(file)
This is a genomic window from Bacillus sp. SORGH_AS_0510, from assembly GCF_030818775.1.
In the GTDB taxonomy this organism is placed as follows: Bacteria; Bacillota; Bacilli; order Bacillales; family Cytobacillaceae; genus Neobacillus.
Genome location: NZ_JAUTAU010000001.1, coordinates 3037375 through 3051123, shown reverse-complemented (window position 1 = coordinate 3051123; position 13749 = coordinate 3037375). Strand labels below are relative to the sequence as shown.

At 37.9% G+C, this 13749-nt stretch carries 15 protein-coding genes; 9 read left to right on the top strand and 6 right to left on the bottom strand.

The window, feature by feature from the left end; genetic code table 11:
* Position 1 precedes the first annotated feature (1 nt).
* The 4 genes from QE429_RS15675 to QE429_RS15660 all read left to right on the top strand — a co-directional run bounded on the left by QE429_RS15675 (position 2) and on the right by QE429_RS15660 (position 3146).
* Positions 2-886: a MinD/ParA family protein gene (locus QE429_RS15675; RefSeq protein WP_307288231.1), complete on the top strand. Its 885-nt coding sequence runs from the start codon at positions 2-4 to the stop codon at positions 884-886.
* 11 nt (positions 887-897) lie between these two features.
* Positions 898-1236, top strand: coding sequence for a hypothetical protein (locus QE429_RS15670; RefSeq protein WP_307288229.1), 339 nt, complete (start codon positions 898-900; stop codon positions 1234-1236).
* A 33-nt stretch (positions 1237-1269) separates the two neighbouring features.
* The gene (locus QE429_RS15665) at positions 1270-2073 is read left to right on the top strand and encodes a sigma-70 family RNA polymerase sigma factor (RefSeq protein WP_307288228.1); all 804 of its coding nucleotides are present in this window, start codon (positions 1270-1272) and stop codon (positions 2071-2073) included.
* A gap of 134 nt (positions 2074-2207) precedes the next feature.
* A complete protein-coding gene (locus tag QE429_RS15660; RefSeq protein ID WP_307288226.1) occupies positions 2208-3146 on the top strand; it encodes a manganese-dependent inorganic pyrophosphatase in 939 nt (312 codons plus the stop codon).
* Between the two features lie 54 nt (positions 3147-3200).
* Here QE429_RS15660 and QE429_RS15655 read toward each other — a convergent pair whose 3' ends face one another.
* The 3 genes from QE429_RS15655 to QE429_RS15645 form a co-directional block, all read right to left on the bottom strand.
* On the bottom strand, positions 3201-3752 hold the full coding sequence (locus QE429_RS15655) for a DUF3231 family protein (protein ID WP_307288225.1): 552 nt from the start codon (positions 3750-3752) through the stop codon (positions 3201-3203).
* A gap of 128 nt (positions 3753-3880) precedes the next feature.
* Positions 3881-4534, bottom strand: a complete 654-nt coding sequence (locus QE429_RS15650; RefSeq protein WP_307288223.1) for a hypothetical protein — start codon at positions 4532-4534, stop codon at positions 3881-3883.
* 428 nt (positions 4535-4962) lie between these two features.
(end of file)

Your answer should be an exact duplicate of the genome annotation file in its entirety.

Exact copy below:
This is a genomic window from Bacillus sp. SORGH_AS_0510, from assembly GCF_030818775.1.
In the GTDB taxonomy this organism is placed as follows: Bacteria; Bacillota; Bacilli; order Bacillales; family Cytobacillaceae; genus Neobacillus.
Genome location: NZ_JAUTAU010000001.1, coordinates 3037375 through 3051123, shown reverse-complemented (window position 1 = coordinate 3051123; position 13749 = coordinate 3037375). Strand labels below are relative to the sequence as shown.

At 37.9% G+C, this 13749-nt stretch carries 15 protein-coding genes; 9 read left to right on the top strand and 6 right to left on the bottom strand.

The window, feature by feature from the left end; genetic code table 11:
* Position 1 precedes the first annotated feature (1 nt).
* The 4 genes from QE429_RS15675 to QE429_RS15660 all read left to right on the top strand — a co-directional run bounded on the left by QE429_RS15675 (position 2) and on the right by QE429_RS15660 (position 3146).
* Positions 2-886: a MinD/ParA family protein gene (locus QE429_RS15675; RefSeq protein WP_307288231.1), complete on the top strand. Its 885-nt coding sequence runs from the start codon at positions 2-4 to the stop codon at positions 884-886.
* 11 nt (positions 887-897) lie between these two features.
* Positions 898-1236, top strand: coding sequence for a hypothetical protein (locus QE429_RS15670; RefSeq protein WP_307288229.1), 339 nt, complete (start codon positions 898-900; stop codon positions 1234-1236).
* A 33-nt stretch (positions 1237-1269) separates the two neighbouring features.
* The gene (locus QE429_RS15665) at positions 1270-2073 is read left to right on the top strand and encodes a sigma-70 family RNA polymerase sigma factor (RefSeq protein WP_307288228.1); all 804 of its coding nucleotides are present in this window, start codon (positions 1270-1272) and stop codon (positions 2071-2073) included.
* A gap of 134 nt (positions 2074-2207) precedes the next feature.
* A complete protein-coding gene (locus tag QE429_RS15660; RefSeq protein ID WP_307288226.1) occupies positions 2208-3146 on the top strand; it encodes a manganese-dependent inorganic pyrophosphatase in 939 nt (312 codons plus the stop codon).
* Between the two features lie 54 nt (positions 3147-3200).
* Here QE429_RS15660 and QE429_RS15655 read toward each other — a convergent pair whose 3' ends face one another.
* The 3 genes from QE429_RS15655 to QE429_RS15645 form a co-directional block, all read right to left on the bottom strand.
* On the bottom strand, positions 3201-3752 hold the full coding sequence (locus QE429_RS15655) for a DUF3231 family protein (protein ID WP_307288225.1): 552 nt from the start codon (positions 3750-3752) through the stop codon (positions 3201-3203).
* A gap of 128 nt (positions 3753-3880) precedes the next feature.
* Positions 3881-4534, bottom strand: a complete 654-nt coding sequence (locus QE429_RS15650; RefSeq protein WP_307288223.1) for a hypothetical protein — start codon at positions 4532-4534, stop codon at positions 3881-3883.
* 428 nt (positions 4535-4962) lie between these two features.